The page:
While trading during US hours is all about the Cliff On/Cliff Off debate, the rest of the world is simple: the overnight session begins (and largely ends) with whether or not China has done another reverse repo (if yes, then PBOC will not lower rates, and inject unsterilized billions into the market) and whether the Shanghai Composite is up or down. Last night, after jumping by 3% the session before, it was down 0.13% to 2029. Was this it for the great Chinese "bottom?" Japan may or may not figure in the equations, although with the 10 Year future just hitting a record overnight, it is amusing to see how the bond complex is indicating record deflation just in time for the market to anticipate a surge in inflation. Ah, the joys of frontrunning central planning's monetization of government bonds. And then we move on to Europe, which is a whole new level of basket case-ness...
Recessionary media dynamics 101: "When in doubt, baffle with BS." As expected, Monday's collapse in the manufacturing ISM would need to be offset somewhere, and that somewhere was today's Services ISM which is where the rest of the world decided to dump the "good news." Sure enough ISM just reported a headline number of 54.7, better than both the expected 53.5 and last month's 54.2. This was driven by a better than expected Business Activity/Production index which miraculously soared by 5.8 to 61.2, while New Orders increased to 58.1 from 55.3, and not to mention Imports which had the biggest jump in the month of +6.0 to 55.5 - nothing like reducing your GDP as an indicator of optimism. Where things get very ugly however, was the dump in Employment from 54.9 to 50.3, the lowest since July, and the collapse in prices from 65.5 to 57.0. So much for jobs and margins. But at least it wasn't "Sandy's fault." Overall: nothing to write home about especially in light of all the other recently adverse data.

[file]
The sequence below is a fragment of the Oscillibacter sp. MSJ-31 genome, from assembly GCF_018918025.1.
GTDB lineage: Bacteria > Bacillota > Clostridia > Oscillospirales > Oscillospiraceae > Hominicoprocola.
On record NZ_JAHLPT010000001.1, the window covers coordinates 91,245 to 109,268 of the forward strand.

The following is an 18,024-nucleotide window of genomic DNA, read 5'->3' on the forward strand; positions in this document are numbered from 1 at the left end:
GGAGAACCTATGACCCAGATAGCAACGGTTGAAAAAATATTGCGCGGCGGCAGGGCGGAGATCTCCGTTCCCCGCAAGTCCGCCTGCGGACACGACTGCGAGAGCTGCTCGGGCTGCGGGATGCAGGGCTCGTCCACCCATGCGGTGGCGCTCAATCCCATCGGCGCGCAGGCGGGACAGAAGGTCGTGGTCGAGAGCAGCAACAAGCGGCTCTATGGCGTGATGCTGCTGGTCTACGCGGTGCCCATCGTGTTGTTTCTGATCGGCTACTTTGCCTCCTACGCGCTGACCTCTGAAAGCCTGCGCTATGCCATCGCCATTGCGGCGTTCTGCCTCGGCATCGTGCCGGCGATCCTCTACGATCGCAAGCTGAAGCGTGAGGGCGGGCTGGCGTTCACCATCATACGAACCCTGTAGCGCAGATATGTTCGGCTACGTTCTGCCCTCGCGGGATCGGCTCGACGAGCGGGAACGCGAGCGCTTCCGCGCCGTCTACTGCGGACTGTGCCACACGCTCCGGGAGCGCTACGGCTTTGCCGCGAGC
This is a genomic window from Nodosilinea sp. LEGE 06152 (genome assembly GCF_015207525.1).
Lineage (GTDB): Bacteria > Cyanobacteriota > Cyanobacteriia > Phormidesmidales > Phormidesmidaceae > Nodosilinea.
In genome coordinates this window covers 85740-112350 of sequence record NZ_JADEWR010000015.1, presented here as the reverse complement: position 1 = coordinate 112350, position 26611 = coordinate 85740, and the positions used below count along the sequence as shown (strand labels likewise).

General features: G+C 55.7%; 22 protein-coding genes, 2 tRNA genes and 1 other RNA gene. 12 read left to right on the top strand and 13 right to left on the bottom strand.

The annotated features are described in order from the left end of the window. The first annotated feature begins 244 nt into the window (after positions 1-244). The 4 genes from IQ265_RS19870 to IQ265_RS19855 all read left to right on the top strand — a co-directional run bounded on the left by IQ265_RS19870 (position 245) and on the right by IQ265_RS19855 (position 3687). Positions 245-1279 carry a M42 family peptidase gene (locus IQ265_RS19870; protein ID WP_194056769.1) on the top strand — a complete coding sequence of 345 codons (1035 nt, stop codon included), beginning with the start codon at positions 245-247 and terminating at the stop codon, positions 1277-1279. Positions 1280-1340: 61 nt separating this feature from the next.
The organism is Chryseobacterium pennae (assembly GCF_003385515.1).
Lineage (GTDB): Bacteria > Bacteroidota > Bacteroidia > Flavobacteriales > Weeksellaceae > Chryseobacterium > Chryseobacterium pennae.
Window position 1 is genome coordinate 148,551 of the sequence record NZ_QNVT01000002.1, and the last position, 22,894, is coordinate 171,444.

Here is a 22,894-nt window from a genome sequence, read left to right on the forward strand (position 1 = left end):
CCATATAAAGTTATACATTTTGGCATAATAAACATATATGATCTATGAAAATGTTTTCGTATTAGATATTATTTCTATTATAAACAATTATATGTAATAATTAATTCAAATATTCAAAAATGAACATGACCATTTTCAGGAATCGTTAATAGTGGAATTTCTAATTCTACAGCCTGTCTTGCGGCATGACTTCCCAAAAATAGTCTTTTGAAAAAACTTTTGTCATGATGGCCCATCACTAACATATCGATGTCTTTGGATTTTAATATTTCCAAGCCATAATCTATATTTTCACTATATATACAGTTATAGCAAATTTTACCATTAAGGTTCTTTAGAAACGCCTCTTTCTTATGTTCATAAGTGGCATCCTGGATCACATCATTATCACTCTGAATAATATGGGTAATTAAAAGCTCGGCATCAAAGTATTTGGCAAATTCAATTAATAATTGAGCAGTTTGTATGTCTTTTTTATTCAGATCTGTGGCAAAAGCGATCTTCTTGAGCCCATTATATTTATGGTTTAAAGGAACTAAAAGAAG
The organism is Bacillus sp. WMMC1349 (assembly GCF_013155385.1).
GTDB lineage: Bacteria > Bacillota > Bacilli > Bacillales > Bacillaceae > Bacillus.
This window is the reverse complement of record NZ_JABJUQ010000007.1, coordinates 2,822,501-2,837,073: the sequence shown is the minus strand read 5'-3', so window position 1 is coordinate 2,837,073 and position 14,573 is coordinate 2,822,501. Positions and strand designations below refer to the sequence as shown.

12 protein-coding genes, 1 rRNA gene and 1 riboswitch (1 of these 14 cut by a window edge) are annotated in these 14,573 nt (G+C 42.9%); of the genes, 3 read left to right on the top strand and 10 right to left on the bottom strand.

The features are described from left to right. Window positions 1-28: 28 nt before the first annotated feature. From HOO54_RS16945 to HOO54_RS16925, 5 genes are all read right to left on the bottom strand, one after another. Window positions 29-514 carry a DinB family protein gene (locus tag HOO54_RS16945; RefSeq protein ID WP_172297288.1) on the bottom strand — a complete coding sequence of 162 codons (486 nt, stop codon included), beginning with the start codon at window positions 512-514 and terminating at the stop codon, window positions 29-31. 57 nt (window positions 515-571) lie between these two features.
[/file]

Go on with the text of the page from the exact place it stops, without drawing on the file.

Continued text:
To think it took a really ugly economic number, such as the Services PMI reported last night, to stir the Chinese stock market out of a hypnotic drift lower, and push it up by 2.7%. Why? Because in the New Normal bad economic news means hope that central banks get involved, and as we have explained the ongoing SHCOMP collapse is purely a function of the PBOC remaining on the sidelines. Last night, rumors (very unfounded and very incorrect) that the central bank would intervene put a stop to the drop. Sadly, as the PBOC has no intention of ending its ultra-short term reverse-repo driven market support strategy, the bounce will be very short lived. However, that coupled with more jawboning out of the BOJ that it would act, if it has to (whether under Abe or Noda), sent the JPY even weaker, and futures ramping on tiny overnight volume which wiped out all the previous day's losses.